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Ann Med. 1998 Aug;30(4):406-11.

New treatment options for substance abuse from a public health viewpoint.

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Department of Mental Health and Alcohol Research, National Public Health Institute, Helsinki, Finland.


Naltrexone is the first safe and effective pharmaceutical adjunct for use in the treatment of alcohol abuse. Theoretically it could be effective also as a means for terminating methadone maintenance and in the treatment of other forms of substance abuse. Two general types of protocols have been used with naltrexone. One protocol is similar to the protocol appropriate for use with disulfiram; it is designed to preclude use of the substance while on naltrexone. The other protocol is based on preclinical research showing that opioid antagonists can cause extinction of alcohol drinking; it is designed to maximize the effects from extinction. The results from the clinical trials are consistent with the conclusion that the major benefits from naltrexone treatment, regardless of protocol, are being caused by extinction. The extinction protocol is better from the position of public health, increasing the range of patients who can be treated, reducing the total cost and allowing patients to be treated with dignity. Pharmacological extinction is a new form of medicine, shown to be highly accessible and effective in treating excessive drinking and providing interesting possibilities for the treatment of other learned behavioural disorders.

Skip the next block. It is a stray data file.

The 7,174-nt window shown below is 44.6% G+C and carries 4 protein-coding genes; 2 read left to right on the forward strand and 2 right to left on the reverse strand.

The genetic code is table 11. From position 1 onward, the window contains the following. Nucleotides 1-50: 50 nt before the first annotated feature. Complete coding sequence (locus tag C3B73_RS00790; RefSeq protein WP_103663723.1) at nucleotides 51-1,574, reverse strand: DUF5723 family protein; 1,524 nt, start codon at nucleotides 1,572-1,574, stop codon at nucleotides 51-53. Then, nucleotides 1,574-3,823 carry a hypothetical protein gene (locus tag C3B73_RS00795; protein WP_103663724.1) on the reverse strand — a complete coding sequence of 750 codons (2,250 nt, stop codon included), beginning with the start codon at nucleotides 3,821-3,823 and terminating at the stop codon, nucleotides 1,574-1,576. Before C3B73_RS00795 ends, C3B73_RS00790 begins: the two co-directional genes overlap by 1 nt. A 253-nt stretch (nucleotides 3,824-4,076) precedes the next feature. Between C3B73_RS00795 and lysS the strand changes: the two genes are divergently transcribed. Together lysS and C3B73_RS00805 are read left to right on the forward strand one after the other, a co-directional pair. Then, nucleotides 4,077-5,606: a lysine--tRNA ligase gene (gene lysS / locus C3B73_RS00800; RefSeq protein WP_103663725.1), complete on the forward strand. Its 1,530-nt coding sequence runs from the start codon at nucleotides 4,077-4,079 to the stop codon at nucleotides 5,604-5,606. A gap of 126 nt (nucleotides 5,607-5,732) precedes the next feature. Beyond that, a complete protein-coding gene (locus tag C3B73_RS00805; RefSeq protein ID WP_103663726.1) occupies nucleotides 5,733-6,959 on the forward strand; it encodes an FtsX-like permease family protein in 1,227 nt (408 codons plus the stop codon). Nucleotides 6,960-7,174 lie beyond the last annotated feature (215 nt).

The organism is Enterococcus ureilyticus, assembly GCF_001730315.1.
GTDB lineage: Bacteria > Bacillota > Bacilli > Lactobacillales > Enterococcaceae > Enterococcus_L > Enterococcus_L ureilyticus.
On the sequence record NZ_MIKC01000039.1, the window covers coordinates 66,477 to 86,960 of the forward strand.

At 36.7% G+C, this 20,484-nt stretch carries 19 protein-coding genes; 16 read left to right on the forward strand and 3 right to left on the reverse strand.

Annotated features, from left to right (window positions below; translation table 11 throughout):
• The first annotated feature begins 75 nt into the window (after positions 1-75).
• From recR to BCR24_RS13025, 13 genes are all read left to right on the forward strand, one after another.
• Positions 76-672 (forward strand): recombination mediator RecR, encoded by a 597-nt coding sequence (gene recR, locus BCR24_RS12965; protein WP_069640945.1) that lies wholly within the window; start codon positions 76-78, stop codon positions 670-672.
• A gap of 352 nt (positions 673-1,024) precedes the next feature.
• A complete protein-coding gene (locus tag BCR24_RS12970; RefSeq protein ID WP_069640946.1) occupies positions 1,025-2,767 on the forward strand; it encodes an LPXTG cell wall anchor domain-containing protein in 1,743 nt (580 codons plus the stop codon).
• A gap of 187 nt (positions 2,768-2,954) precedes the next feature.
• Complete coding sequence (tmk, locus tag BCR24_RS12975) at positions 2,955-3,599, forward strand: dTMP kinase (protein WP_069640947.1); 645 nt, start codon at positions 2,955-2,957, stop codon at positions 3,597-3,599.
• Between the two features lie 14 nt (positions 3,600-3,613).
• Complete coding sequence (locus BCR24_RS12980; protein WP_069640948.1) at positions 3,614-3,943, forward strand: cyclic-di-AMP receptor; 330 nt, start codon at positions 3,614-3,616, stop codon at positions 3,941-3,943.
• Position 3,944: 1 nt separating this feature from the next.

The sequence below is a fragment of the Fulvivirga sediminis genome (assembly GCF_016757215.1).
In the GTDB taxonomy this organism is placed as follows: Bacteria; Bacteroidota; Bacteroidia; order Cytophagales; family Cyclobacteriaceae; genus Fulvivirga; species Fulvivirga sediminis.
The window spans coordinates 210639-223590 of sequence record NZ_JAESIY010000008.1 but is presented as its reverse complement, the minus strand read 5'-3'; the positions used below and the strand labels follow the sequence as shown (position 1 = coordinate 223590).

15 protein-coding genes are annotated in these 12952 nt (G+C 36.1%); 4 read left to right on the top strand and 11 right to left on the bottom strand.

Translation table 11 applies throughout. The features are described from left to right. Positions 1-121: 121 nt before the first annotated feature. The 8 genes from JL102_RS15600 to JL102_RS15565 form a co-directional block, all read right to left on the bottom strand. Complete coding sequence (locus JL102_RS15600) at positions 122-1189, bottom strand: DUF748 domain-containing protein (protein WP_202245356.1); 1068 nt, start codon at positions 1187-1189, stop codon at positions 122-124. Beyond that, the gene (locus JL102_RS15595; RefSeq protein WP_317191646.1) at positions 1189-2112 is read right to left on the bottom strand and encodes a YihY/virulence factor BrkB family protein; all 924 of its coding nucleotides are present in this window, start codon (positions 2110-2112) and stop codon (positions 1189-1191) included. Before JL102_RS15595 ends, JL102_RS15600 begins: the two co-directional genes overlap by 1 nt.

[Indexed for MEDLINE]

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